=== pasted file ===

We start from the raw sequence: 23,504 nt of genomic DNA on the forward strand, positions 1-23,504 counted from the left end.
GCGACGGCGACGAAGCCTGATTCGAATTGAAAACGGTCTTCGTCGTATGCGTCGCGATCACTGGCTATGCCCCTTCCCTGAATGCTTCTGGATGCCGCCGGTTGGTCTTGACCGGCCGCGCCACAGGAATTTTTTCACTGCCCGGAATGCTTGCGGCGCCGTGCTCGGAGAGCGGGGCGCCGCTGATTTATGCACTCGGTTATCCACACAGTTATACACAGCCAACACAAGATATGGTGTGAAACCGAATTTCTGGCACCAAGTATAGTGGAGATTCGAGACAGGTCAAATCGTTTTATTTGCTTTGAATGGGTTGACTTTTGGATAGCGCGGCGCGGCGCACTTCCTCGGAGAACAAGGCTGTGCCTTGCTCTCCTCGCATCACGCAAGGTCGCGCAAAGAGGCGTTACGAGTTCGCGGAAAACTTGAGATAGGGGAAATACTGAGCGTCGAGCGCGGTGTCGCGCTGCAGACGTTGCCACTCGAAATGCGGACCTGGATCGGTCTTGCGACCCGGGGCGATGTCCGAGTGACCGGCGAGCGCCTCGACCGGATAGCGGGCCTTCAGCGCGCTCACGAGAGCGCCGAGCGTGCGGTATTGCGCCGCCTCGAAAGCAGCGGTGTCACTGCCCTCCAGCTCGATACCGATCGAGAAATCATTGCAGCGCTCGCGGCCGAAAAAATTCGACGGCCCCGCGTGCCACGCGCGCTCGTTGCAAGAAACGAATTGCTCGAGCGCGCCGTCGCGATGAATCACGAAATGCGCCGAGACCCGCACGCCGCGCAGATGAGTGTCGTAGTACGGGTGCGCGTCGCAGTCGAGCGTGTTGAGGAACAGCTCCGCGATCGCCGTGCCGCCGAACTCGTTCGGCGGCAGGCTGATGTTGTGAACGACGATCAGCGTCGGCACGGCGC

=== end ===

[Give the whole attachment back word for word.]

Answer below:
We start from the raw sequence: 23,504 nt of genomic DNA on the forward strand, positions 1-23,504 counted from the left end.
GCGACGGCGACGAAGCCTGATTCGAATTGAAAACGGTCTTCGTCGTATGCGTCGCGATCACTGGCTATGCCCCTTCCCTGAATGCTTCTGGATGCCGCCGGTTGGTCTTGACCGGCCGCGCCACAGGAATTTTTTCACTGCCCGGAATGCTTGCGGCGCCGTGCTCGGAGAGCGGGGCGCCGCTGATTTATGCACTCGGTTATCCACACAGTTATACACAGCCAACACAAGATATGGTGTGAAACCGAATTTCTGGCACCAAGTATAGTGGAGATTCGAGACAGGTCAAATCGTTTTATTTGCTTTGAATGGGTTGACTTTTGGATAGCGCGGCGCGGCGCACTTCCTCGGAGAACAAGGCTGTGCCTTGCTCTCCTCGCATCACGCAAGGTCGCGCAAAGAGGCGTTACGAGTTCGCGGAAAACTTGAGATAGGGGAAATACTGAGCGTCGAGCGCGGTGTCGCGCTGCAGACGTTGCCACTCGAAATGCGGACCTGGATCGGTCTTGCGACCCGGGGCGATGTCCGAGTGACCGGCGAGCGCCTCGACCGGATAGCGGGCCTTCAGCGCGCTCACGAGAGCGCCGAGCGTGCGGTATTGCGCCGCCTCGAAAGCAGCGGTGTCACTGCCCTCCAGCTCGATACCGATCGAGAAATCATTGCAGCGCTCGCGGCCGAAAAAATTCGACGGCCCCGCGTGCCACGCGCGCTCGTTGCAAGAAACGAATTGCTCGAGCGCGCCGTCGCGATGAATCACGAAATGCGCCGAGACCCGCACGCCGCGCAGATGAGTGTCGTAGTACGGGTGCGCGTCGCAGTCGAGCGTGTTGAGGAACAGCTCCGCGATCGCCGTGCCGCCGAACTCGTTCGGCGGCAGGCTGATGTTGTGAACGACGATCAGCGTCGGCACGGCGC